A Cry from the Heart: Syria and the Mathematics of War

Take a good look at the horrific pictures all over the Internet today showing the massive destruction to the city of Homs, in Syria and then come back to this article.

With the images destruction fresh in our minds, let us try and put politics aside for a moment, if that is at all possible. Let us put aside who is in the right and who is in the wrong. Let us forget for an instant that there are good guys and bad guys, Islamists and secularists, communists and Baathists, and so on.

Forget for a minute the commercial reasons why war is justified or not. Let us just look for a moment at the issue through simple mathematics.

Let us also put aside the commercial incentives that are normally attached to the reasons countries typically go to war. One: resources: oil, land, water, access to sea lanes. Two: ideology, or three: plain stupidity. Let us examine this battle for control of Homs through simple mathematics.

Located in western Syria, pre-war Homs had a population of about 1.033 million people, (2002 estimate).  Today it lies is ruins. No one is capable today of knowing exactly how many of the city’s residents remain or how many have fled.

Looking at the images of the devastation I was reminded of one of Soviet dictator Josef Stalin infamous quotes,” a single death is a tragedy, a million deaths is a statistic.”

And how right he was.  We lament over the death of an individual but brush off the destruction of an entire city with a sigh and a wave of the hand and say something like, “its terrible,” or “those poor people. But its hard to imagine the plight of a million people, so put aside the devastation to the overall city. Instead, zoom in on just one small area of the devastated city. Pick a neighborhood. Any one. Now pick a street. Again, it does not matter which street. Now focus some more and pick a city block. Anyone will do. Again, zoom in closer on a single building, narrow your focus on a floor in that building and re-focus on a single apartment. Now, what do we have?

This is a typical apartment where a family of four used to live. A man and his wife and their two children. A boy and a girl. And perhaps a cat, too. They were nobodies. They were typical, important to each other and to their friends and families. They were common everyday people. The man was employed in a bank, maybe. The wife as a school teacher. The two children were still in school. The boy was bright and his father had high hopes for him. The daughter had started to  have panic attacks every time the shooting resumed. The cat would run and hide under the closet.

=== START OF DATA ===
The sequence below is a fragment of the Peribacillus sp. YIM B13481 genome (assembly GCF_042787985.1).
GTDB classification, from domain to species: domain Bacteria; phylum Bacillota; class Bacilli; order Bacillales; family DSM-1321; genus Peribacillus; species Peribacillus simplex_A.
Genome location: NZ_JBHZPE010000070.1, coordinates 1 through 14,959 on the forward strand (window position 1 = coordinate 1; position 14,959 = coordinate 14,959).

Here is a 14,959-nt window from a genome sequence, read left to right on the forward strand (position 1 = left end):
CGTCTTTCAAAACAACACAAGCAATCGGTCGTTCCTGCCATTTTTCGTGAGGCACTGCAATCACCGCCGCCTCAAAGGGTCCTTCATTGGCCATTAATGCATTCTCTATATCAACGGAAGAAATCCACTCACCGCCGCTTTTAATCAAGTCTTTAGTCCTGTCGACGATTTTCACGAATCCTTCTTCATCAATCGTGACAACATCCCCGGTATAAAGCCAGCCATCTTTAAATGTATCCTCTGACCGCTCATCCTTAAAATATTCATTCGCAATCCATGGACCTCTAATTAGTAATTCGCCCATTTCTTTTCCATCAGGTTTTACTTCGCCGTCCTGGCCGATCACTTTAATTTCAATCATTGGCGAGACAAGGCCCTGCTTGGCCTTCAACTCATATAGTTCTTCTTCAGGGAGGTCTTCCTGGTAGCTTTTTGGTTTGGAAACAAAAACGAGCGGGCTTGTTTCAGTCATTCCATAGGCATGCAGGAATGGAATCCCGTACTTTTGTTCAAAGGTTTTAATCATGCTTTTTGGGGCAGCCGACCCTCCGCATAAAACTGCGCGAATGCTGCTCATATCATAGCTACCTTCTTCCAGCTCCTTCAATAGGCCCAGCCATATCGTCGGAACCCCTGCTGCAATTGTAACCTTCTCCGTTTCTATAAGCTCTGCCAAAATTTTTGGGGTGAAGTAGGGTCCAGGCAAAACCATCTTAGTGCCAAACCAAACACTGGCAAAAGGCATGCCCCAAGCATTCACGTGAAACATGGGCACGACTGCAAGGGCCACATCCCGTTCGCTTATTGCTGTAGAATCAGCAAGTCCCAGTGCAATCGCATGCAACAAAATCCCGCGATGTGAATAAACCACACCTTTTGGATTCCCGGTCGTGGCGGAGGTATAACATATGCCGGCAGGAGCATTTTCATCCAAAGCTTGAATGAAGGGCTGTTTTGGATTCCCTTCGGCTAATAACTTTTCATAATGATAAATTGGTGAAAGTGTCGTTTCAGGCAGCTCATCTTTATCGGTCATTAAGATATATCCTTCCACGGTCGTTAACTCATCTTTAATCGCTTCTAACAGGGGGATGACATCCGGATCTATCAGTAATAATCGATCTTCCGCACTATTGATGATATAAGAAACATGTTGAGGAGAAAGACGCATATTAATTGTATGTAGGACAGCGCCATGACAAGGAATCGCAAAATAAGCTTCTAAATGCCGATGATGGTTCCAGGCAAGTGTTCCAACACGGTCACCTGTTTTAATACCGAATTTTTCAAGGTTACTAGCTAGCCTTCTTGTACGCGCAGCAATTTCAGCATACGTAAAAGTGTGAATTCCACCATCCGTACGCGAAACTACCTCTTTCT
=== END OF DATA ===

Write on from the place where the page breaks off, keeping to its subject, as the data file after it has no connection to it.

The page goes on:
The couple had all their worldly goods in that apartment.  The washer-dryer they had scrimped and saved for, the Persian rug they were so proud to have bargained for during a trip to Aleppo a few years back.

The boy was into computers and his refurbished laptop was  his prized possession, along with the  3,245 songs he had collected over  the Internet. The girl had a small and modest collection of dolls that relative had given her over the years.

When the fighting began to get closer to their apartment, the family would seek refuge in the building’s staircase, considered to be the safest place in the building. At first it was almost a pleasant diversion. The men would bring out chairs and a small table and pay backgammon, women would sit a corner chatting together and the children would play games. But as the fighting intensified the residents had to take shelter in the basement. And then one night they had to flee, leaving all behind. The furniture, the washer-drier, the Persian rug, the little jewelry that the wife owned. The computer and the doll collection. And the cat. All that had to be abandoned.

This is a fictitious account of a fictitious family. But the war is very real and the suffering of the people is equally real. There is no doubt that there are tens of thousands of families just like this family across Homs and across other cities in Syria who are facing the same predicament.

More than 100,000 killed. Probably another 100,000 maimed. Some 1,6 million turned into refugees.

What in the world justifies ruining the lives of so many people?  What religion, what philosophy, what ideology, what belief, business, political, religious or otherwise justifies committing so many tragedies? While a million death, or in this case “only” 100,000 deaths may well be a statistic, it is primarily a tragedy multiplied 100,000 times.

The piece has been cross-posted from Oil Price with permission.

One Response to "A Cry from the Heart: Syria and the Mathematics of War"

  1. Pecos Banker   August 11, 2013 at 3:36 pm

    Nice piece. Thanks for putting a human face on the tragidy.